"The Snows of Kilimanjaro" is one of Ernest Hemingway's most masterfully written short stories, and it has plenty of linguistic style and literary devices embedded in the text to keep even the closest of readers occupied for a long time. Hemingway's doing a lot in this story. For our purposes, though, I think it would be best to focus on two things in particular: economy of language and symbolism.
Economy of language: this trait is a classic characteristic of Hemingway's style. His writing is most commonly known for simplicity and lack of needless stylistic flourishes. Indeed, Hemingway's prose could be reasonably compared to a strong cup of black coffee, as both are robust, plain, and simple. Understatements are a particularly key trait in this story. Often, Hemingway writes about important things in an indirect fashion; he never directly says what's happening, but the reader can guess obliquely by paying attention. In "Kilimanjaro," Hemingway doesn't immediately tell us his protagonist is dying. Rather, we're allowed to figure this out for ourselves based on the characters' indirect, clipped dialogue and a few hints Hemingway throws our way. As a result, the story's deeper meaning unfurls indirectly, so we appreciate it much more once we finally understand it.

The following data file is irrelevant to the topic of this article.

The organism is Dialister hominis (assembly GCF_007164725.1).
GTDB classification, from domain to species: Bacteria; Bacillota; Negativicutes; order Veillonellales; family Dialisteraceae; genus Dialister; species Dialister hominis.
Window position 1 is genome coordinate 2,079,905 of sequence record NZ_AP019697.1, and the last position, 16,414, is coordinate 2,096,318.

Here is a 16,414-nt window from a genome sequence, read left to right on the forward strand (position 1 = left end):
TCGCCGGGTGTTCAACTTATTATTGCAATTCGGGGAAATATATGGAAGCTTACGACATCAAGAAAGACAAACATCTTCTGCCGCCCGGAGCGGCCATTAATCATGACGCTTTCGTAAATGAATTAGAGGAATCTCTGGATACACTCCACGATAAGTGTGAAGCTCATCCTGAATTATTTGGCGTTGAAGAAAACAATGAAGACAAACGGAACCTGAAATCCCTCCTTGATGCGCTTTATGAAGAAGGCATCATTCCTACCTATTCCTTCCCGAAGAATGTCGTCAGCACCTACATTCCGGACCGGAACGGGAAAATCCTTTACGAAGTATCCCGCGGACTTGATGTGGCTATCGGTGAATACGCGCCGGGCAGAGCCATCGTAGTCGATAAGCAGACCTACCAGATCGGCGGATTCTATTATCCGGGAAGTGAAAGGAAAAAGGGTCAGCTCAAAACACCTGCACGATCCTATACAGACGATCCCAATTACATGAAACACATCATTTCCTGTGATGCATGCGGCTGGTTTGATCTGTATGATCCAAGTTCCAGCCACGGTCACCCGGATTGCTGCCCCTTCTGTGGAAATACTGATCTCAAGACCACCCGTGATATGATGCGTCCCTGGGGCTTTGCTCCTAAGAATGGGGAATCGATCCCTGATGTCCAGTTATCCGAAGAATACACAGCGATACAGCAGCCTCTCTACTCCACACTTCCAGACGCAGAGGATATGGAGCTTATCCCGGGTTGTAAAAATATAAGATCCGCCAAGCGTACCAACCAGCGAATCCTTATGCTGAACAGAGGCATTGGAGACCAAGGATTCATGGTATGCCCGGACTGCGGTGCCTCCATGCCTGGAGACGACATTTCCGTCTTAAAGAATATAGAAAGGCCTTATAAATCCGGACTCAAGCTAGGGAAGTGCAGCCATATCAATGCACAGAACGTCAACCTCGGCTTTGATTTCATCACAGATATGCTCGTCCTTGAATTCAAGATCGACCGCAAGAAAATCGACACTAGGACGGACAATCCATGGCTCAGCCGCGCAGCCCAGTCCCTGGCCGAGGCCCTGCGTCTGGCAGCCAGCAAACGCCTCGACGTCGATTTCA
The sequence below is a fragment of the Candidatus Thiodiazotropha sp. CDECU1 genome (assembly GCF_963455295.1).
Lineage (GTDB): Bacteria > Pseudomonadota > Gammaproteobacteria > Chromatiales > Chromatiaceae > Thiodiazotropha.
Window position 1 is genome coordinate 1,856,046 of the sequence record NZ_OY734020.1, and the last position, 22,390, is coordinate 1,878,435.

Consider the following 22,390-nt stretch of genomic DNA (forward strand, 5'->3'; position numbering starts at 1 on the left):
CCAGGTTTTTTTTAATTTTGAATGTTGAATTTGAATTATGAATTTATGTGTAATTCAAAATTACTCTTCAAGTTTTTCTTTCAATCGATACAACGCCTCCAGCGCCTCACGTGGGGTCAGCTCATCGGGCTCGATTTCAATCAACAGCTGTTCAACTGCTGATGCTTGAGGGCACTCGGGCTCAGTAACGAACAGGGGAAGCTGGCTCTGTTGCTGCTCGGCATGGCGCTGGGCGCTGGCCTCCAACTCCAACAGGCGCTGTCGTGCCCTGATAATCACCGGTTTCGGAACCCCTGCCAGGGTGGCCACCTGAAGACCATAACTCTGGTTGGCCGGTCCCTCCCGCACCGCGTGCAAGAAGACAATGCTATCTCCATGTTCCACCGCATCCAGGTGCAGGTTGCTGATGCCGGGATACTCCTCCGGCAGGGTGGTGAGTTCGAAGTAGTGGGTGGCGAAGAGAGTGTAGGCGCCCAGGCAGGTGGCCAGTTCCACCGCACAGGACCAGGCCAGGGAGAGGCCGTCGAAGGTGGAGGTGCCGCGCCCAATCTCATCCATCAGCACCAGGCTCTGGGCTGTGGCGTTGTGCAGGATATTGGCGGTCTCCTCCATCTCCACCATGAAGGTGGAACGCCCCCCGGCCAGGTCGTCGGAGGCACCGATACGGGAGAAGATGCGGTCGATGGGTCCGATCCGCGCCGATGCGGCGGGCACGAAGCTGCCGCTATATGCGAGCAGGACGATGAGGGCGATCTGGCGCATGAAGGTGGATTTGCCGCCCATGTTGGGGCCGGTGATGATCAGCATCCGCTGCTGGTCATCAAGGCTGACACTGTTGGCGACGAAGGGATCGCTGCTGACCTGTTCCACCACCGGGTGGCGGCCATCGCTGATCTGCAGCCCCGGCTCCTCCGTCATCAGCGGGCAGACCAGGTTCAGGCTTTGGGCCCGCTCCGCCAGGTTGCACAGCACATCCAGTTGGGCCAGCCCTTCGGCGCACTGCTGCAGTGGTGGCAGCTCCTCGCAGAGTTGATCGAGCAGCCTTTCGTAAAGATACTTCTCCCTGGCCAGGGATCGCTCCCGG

Symbolism: all of "Kilimanjaro" can be summed up in Hemingway's brief description of a frozen leopard near the summit of Mt. Kilimanjaro at the beginning of the story. The leopard can be seen as a symbol for seeking and struggling to reach a higher purpose or meaning, but ultimately falling short in the process. This same concept is what much of the rest of the story is about, as the protagonist Harry laments the literary talents he failed to develop to the fullest. As such, the leopard becomes a literary device that symbolically represents the idea of failing in the process of striving for great things, and so it also becomes the heart of the whole short story.